The leader of the New Hampshire Health Care Association expects the state’s acquisition market for nursing homes to be very active thanks to the rough operating environment and workforce struggles for nursing homes caused by the COVID-19 pandemic.
“I fear we’re going to see a fire sale of New Hampshire nursing homes,” Brendan Williams, the association’s president, told local media this week. “There’s a lot of buyers that are circling.”
His comments come as many facilities continue to report severe revenue losses and expenses — a situation that has played out for thousands of providers across the country.
A September survey conducted by the American Health Care Association found that 78% of providers are concerned about having to close if workforce challenges persist. Three Maine nursing homes earlier this month announced their pending closures, citing staffing challenges and the ongoing pandemic.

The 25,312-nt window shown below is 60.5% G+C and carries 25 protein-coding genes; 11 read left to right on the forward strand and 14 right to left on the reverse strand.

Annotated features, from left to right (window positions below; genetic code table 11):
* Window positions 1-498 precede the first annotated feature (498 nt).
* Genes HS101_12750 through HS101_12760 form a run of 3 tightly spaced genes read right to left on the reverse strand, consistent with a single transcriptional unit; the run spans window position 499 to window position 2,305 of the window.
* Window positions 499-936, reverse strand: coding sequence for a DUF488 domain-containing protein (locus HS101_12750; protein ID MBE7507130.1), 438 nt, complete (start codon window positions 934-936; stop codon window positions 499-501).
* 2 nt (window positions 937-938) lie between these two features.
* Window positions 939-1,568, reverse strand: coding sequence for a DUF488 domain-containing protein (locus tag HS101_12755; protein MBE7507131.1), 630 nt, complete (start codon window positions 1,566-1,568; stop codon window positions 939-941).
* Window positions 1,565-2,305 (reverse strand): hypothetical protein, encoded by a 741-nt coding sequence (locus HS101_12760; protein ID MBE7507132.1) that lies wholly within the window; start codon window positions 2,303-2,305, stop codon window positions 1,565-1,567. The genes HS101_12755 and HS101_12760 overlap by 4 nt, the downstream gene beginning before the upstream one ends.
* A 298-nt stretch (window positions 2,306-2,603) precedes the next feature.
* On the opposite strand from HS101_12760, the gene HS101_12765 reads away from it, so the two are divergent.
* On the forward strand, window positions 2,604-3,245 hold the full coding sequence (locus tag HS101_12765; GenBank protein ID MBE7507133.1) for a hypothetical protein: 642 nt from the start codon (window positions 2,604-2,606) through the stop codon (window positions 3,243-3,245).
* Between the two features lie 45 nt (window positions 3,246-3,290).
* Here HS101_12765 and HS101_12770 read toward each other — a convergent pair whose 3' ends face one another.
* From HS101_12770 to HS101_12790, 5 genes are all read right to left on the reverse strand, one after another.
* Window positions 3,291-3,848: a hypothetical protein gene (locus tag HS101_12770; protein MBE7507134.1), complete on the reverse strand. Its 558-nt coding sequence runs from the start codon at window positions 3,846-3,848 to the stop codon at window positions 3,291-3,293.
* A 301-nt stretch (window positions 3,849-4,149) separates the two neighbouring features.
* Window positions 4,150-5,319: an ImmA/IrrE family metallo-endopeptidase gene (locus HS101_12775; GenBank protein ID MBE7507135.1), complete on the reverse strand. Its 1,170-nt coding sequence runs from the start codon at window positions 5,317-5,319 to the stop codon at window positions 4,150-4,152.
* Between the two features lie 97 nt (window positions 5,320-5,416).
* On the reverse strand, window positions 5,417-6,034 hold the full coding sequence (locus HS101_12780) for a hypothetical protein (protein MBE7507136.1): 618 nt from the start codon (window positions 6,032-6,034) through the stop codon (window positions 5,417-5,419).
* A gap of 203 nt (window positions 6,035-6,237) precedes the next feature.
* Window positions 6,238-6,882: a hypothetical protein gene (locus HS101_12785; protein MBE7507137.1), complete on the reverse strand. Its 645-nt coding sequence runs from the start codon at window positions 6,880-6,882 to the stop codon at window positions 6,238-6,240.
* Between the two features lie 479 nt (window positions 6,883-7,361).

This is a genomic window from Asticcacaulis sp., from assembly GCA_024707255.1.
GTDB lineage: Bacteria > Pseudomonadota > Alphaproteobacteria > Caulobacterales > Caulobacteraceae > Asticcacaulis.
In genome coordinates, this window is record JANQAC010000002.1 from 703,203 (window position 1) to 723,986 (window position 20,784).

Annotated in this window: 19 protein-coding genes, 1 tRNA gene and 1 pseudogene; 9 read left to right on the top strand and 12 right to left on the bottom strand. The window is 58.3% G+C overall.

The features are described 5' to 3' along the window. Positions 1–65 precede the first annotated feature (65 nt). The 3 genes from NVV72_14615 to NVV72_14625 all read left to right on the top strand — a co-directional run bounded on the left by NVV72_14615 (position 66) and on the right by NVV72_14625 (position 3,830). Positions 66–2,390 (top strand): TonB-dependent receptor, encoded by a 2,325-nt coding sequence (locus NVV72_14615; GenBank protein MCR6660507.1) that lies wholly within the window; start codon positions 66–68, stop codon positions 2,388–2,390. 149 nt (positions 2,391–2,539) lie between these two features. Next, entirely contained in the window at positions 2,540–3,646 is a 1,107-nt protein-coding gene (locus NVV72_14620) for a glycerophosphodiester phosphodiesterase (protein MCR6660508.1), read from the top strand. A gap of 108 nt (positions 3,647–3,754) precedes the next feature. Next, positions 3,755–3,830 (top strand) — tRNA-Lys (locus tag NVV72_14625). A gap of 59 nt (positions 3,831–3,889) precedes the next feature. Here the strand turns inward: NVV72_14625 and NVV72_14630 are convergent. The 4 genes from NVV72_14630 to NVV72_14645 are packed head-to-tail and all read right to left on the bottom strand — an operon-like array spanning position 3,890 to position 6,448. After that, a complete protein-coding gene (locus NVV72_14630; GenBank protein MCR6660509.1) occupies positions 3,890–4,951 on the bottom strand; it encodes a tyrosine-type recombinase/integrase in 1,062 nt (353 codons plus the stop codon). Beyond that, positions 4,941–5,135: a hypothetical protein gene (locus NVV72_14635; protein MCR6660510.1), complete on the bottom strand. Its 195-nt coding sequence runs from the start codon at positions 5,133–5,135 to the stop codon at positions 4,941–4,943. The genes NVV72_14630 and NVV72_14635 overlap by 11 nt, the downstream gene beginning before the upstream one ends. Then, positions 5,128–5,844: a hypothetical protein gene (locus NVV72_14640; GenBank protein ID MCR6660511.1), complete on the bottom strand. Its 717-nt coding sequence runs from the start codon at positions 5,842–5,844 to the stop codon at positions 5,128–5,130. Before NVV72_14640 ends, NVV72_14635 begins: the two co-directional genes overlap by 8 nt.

In New Hampshire, many providers have cited staffing issues and high costs of using temporary staffing agencies as a huge cause for concern, according to a report by WMUR. The state has also issued a moratorium on beds in long-term care facilities due to staffing struggles, and Williams said he fears it will only make things worse and lead to sales or closures.
“Even if you’re a nonprofit, you can’t continue to lose money. So, I think people are going to be surprised by some of the facilities that either close or change hands,” Williams said.